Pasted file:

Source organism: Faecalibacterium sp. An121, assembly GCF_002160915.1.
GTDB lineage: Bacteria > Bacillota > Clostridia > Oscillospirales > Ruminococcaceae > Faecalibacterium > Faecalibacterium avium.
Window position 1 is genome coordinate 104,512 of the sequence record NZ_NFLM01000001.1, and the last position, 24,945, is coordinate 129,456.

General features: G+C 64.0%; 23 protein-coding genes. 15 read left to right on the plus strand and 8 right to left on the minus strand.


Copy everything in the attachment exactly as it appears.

Source organism: Faecalibacterium sp. An121, assembly GCF_002160915.1.
GTDB lineage: Bacteria > Bacillota > Clostridia > Oscillospirales > Ruminococcaceae > Faecalibacterium > Faecalibacterium avium.
Window position 1 is genome coordinate 104,512 of the sequence record NZ_NFLM01000001.1, and the last position, 24,945, is coordinate 129,456.

General features: G+C 64.0%; 23 protein-coding genes. 15 read left to right on the plus strand and 8 right to left on the minus strand.